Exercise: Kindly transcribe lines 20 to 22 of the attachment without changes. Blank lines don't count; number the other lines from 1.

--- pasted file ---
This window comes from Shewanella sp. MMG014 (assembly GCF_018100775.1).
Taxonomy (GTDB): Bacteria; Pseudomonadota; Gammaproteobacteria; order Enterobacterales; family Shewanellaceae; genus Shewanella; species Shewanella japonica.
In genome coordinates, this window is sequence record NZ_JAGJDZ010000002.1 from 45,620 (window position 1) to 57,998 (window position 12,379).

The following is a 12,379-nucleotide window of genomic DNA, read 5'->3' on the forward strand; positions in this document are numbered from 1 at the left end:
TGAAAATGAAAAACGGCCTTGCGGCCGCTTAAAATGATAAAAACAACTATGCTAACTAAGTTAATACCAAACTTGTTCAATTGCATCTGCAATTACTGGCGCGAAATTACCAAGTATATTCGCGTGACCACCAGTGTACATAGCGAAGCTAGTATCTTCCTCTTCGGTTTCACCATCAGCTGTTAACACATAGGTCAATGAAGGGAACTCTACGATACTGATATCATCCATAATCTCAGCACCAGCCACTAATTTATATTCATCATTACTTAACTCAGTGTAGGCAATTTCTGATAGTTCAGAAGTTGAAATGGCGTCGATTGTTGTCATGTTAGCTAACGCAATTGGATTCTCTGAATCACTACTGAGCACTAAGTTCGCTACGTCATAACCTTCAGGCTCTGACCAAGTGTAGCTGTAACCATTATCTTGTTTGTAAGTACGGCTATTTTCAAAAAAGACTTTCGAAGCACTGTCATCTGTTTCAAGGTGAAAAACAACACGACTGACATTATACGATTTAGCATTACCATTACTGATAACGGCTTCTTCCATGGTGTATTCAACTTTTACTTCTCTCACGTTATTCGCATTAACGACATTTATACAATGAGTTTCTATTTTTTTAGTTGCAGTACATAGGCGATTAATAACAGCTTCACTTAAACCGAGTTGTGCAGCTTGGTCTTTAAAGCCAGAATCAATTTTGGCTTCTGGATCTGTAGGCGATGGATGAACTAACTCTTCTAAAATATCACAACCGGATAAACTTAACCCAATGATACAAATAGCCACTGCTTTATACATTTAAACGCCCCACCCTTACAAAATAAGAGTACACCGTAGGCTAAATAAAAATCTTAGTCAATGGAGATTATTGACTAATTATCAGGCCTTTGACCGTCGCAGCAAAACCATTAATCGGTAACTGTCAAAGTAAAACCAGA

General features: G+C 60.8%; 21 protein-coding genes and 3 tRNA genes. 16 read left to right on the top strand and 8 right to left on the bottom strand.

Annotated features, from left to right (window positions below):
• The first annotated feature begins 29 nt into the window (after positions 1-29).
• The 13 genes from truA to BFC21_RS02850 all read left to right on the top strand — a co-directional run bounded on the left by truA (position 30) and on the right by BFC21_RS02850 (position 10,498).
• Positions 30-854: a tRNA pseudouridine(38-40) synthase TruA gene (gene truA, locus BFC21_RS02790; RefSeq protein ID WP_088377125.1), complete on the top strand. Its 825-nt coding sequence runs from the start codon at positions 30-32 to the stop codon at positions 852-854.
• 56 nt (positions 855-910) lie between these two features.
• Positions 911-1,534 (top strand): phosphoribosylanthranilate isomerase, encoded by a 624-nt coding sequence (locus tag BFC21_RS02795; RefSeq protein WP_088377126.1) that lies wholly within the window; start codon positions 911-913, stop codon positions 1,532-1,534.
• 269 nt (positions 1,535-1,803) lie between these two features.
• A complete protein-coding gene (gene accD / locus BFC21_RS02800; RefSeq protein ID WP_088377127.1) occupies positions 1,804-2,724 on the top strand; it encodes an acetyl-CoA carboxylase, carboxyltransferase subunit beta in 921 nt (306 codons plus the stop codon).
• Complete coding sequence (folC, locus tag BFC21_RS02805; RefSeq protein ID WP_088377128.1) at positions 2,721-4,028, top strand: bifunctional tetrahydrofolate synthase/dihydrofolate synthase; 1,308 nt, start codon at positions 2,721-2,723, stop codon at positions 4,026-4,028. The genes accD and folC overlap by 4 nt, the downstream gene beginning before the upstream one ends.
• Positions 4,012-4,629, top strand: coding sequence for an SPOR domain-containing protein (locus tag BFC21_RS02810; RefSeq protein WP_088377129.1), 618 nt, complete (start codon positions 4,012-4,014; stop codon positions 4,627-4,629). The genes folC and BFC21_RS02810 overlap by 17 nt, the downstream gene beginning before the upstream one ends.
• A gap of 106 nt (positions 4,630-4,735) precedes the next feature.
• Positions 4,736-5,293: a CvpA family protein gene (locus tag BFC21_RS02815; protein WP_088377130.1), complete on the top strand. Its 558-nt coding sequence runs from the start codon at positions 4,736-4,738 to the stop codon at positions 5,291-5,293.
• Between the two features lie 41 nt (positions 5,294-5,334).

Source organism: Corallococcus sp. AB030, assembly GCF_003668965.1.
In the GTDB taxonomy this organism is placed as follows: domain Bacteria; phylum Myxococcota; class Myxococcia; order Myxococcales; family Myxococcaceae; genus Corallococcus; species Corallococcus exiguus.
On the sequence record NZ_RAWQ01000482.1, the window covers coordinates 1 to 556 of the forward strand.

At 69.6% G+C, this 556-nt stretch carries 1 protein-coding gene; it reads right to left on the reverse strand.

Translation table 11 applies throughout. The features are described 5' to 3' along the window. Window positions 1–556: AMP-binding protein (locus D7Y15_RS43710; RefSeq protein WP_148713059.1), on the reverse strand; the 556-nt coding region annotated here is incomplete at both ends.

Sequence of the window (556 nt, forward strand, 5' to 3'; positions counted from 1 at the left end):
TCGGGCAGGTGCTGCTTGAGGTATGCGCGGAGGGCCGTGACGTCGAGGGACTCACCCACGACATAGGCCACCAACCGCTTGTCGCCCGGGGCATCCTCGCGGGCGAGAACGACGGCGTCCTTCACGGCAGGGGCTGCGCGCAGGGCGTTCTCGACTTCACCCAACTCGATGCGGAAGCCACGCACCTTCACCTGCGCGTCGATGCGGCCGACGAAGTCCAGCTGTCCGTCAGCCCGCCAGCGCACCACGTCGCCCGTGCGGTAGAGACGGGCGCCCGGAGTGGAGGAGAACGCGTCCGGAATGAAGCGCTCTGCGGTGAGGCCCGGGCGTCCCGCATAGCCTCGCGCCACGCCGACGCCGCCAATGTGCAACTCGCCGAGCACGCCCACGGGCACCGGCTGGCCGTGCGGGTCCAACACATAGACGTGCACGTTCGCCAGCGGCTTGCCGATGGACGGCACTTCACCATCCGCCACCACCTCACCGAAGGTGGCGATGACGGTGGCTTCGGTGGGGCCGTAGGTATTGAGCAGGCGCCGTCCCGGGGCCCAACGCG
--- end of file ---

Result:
Source organism: Corallococcus sp. AB030, assembly GCF_003668965.1.
In the GTDB taxonomy this organism is placed as follows: domain Bacteria; phylum Myxococcota; class Myxococcia; order Myxococcales; family Myxococcaceae; genus Corallococcus; species Corallococcus exiguus.
On the sequence record NZ_RAWQ01000482.1, the window covers coordinates 1 to 556 of the forward strand.